5. It shocks me that places mark clothing up with staples, sharpies & grease pencil markings. I've never thrift shopped outside of Southern Ontario & have never had this problem in over 10 years of shopping for clothing at the thrifts.

  6. Sir Thrift-A-Lot: It's a big problem here in the Southeast US. I've seen valuable antiques and collectibles ruined by these cruel price markings.

    A lot of thrift stores do it because they're scared you'll rip off the tags or tag switch. Well, good luck selling a vase with a big sharpie mark on it!

  7. Angelika: I just posed your question to the Salvation Army and got this in response:

    "As part of The Salvation Army Canada as a whole, we strive to keep administrative costs lower than most not-for-profit organizations, with under 10% (sometimes as low as 5%) dedicated towards administration, subsequently over 90% directly going towards supporting the charity."

  8. Great interview, Van! I especially liked your Thrilling non-sequitur! The staples and markers are a problem in the southwest too. I don't know how many items I've put back on the shelves because they were ruined by a teenager wielding a sharpie. I've seen the grease pencils ruin textured items too. Makes me a sad girl =(

  9. Great article, Van - kudos to you, your readers, and the Salvation Army for such candid Q&A. The non-sequitur is gorgeous.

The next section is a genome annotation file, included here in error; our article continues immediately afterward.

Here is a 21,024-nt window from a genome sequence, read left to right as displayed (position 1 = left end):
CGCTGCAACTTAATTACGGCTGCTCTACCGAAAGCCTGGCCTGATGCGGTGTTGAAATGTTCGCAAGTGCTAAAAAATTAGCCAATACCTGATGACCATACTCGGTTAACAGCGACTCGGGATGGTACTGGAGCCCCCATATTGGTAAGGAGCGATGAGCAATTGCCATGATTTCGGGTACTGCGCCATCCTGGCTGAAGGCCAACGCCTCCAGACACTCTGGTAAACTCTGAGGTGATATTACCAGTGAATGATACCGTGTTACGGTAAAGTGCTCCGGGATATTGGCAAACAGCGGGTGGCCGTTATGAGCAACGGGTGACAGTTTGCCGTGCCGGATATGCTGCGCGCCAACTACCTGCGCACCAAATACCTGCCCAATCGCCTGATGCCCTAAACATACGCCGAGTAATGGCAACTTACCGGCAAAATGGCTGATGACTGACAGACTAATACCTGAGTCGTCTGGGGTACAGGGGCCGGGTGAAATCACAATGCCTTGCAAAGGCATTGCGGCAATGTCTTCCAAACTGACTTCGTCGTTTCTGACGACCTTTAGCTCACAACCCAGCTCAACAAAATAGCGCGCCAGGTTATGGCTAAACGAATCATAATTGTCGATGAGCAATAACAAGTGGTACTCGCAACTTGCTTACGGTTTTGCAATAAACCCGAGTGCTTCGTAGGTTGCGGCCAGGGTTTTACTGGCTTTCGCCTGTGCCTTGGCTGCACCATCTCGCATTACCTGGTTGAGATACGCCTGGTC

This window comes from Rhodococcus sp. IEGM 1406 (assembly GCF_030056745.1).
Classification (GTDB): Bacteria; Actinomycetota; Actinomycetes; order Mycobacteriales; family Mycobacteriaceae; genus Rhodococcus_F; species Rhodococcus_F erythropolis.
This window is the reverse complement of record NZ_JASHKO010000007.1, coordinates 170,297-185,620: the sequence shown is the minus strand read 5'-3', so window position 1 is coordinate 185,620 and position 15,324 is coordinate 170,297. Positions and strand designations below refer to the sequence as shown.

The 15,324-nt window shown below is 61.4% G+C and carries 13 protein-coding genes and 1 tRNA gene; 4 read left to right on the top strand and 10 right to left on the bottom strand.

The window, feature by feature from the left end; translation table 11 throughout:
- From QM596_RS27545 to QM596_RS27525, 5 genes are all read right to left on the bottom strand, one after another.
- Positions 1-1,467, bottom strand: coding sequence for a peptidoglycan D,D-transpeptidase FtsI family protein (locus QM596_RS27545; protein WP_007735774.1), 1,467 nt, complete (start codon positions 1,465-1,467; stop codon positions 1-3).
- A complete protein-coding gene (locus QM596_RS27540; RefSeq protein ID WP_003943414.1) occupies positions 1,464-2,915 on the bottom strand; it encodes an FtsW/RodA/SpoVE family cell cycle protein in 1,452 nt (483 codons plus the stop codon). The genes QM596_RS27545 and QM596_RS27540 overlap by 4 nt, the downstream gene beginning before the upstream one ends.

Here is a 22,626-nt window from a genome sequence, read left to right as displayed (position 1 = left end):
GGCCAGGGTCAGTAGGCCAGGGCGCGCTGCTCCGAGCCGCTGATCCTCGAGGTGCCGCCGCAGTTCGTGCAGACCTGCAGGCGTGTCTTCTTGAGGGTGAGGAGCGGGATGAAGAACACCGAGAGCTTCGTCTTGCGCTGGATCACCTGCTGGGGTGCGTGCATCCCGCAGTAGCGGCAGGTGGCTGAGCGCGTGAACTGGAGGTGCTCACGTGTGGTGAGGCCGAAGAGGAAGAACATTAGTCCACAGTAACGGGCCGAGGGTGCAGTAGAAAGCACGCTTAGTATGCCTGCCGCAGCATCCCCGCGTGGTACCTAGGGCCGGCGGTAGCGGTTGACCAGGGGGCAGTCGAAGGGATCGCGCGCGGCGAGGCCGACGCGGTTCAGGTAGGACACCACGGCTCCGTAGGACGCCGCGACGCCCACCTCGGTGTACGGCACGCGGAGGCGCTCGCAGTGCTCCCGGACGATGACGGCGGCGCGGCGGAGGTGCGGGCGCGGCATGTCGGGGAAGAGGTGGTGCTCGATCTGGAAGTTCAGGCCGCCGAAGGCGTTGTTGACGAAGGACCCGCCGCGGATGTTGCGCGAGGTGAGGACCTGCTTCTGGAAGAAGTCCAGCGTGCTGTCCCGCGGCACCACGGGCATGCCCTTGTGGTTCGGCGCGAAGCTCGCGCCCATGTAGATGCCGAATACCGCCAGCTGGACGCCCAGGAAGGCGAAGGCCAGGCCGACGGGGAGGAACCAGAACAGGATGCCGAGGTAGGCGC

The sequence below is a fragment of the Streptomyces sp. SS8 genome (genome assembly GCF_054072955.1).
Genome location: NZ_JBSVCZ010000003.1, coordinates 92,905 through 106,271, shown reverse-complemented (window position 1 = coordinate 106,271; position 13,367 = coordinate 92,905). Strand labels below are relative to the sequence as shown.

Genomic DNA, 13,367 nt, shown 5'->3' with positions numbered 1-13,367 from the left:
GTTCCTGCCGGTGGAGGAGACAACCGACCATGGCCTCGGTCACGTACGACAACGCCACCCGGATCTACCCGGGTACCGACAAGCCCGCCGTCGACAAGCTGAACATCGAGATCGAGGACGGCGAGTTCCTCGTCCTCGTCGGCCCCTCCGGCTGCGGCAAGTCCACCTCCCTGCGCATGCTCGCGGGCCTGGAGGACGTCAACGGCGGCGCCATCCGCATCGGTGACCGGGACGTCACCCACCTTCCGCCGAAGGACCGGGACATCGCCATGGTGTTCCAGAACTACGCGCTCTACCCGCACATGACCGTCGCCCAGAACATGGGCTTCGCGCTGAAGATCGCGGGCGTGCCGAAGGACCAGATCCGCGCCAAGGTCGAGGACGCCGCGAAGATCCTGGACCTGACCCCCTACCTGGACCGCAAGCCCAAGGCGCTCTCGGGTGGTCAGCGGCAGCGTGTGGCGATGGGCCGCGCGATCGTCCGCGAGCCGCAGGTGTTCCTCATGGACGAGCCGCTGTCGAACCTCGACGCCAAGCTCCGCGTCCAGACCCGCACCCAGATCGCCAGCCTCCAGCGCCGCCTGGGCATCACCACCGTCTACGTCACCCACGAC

P.S. - I do know how to take sharpie marks off of clothes. We made a video of it, but the short answer is a product you can buy in the grocery store called "Amodex." It's really genius (and the owner of the company is a thrifter!)

  10. Flo: Looks like ruining clothes and antiques in thrift stores is a Nationwide issue. We must revolt!

    Nicole: Thank you for the tip! Might have to try that for stubborn marks!

  11. What a cool idea for a post! Love it! I love thrift shopping too! I have a thrift store blog called Thrift and Shout!

    Lindsey Turner

  12. Nice recognition of the Canadian Salvation Army - a place that has become very dear to my heart. Usually some treasures and such nice staff too.....................I must pop in there tomorrow!

  13. Can someone tell me if the Salvation Army's are allowed to increase prices dramatically and price items they see fit?